On Monday, August 14, through Friday, August 18, the Forest Service plans to conduct the annual aerial survey for insect and disease outbreaks on the Tonto National Forest. Forest Service airplanes and helicopters regularly fly over private, state, and National Forest System lands at low altitudes to perform a variety of natural resource management missions, including insect and disease surveys, remote sensing to acquire aerial images and data, and firefighting.
Under Federal Aviation Administration (FAA) safety guidelines, members of the public are required to fly drones at or below 400 feet, about the same altitude Forest Service aircraft fly on natural resource management missions. The combination of low-flying aircraft and drones can be deadly.
“It would be a real tragedy if a member of the public was flying a drone for fun and either collided with a Forest Service aircraft or caused a pilot to be distracted and crash, resulting in serious injuries or fatalities,” said Daniel DePinte, Forest Health Specialist & Aerial Detection Surveyor with the Arizona Zone Forest Health Protection. “We are asking the public to work with us to help prevent that from happening.”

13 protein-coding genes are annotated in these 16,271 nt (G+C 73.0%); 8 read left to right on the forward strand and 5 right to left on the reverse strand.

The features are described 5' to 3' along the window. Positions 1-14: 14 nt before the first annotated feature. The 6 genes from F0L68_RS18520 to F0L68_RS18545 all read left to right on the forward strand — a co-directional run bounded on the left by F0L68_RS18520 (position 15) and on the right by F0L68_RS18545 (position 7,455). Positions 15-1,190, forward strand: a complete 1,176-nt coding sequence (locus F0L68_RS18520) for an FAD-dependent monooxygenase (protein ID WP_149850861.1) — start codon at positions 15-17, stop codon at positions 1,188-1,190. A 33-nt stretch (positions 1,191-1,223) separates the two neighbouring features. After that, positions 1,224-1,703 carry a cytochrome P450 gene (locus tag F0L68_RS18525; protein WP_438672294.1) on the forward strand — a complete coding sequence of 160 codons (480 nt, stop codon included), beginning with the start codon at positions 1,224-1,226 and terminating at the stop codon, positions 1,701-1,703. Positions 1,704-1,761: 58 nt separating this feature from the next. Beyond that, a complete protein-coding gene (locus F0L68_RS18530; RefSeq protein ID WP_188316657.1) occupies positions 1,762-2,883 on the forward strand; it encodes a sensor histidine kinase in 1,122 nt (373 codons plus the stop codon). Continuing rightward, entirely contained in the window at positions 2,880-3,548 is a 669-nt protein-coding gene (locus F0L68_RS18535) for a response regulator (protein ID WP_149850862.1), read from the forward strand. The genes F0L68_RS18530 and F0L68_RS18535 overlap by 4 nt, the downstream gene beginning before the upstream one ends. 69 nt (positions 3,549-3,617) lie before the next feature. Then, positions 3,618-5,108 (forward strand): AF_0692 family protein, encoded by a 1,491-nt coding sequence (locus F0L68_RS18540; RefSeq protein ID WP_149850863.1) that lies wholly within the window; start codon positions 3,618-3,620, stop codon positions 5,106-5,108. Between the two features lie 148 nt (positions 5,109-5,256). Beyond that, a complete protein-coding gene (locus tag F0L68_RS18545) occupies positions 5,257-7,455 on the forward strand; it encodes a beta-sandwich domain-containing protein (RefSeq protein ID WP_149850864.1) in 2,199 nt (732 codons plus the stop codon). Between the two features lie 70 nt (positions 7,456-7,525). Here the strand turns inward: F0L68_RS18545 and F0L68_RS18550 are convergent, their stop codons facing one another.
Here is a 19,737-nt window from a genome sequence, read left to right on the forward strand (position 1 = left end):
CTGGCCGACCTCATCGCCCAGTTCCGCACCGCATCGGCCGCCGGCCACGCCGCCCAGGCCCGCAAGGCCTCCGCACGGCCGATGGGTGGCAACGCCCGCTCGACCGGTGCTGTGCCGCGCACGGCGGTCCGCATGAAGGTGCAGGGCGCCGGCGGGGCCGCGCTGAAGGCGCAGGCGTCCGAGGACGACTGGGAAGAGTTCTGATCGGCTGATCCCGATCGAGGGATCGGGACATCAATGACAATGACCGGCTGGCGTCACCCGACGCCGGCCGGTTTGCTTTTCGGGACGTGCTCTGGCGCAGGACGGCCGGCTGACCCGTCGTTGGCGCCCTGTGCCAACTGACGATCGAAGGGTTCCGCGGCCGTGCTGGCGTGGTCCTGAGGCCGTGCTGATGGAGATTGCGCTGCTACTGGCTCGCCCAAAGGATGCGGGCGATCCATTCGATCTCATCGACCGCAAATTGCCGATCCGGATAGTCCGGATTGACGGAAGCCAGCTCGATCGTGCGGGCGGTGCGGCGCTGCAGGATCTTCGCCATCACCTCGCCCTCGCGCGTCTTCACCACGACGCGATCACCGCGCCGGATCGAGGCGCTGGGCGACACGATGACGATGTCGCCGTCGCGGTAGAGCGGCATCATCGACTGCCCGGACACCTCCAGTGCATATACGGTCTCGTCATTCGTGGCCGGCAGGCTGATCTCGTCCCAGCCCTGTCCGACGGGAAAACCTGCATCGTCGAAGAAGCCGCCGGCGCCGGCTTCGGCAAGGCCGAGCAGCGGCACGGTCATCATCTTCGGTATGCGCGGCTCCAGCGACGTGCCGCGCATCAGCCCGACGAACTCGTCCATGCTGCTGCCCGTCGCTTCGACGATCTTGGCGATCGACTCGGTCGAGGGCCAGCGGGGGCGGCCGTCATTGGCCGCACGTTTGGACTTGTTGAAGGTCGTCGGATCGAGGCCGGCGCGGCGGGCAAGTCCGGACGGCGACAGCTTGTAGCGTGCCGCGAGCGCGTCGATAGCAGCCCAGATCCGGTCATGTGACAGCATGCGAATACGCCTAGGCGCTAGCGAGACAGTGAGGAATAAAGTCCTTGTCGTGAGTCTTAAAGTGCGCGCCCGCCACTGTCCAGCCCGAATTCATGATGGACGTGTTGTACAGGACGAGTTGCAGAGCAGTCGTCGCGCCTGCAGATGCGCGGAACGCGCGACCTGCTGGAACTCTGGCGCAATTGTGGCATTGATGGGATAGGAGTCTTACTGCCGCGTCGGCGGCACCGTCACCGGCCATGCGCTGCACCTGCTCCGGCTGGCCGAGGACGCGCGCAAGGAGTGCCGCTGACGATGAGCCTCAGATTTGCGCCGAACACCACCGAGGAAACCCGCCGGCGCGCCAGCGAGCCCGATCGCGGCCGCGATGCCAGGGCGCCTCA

The Forest Service urges drone operators to utilize the B4UFLY app at https://www.faa.gov/uas/where_to_fly/b4ufly/. This app provides situational awareness by letting drone pilots know where they should and should not fly and where there might be conflicts with manned aircraft activities.
Data collected from the insect and disease aerial surveys can be accessed at https://foresthealth.fs.usda.gov/portal/Flex/IDS. For questions related to this non-fire natural resource management aerial mission, contact Daniel DePinte, Forest Health Specialist & Aerial Detection Surveyor, at 928-556-2071 or email@example.com.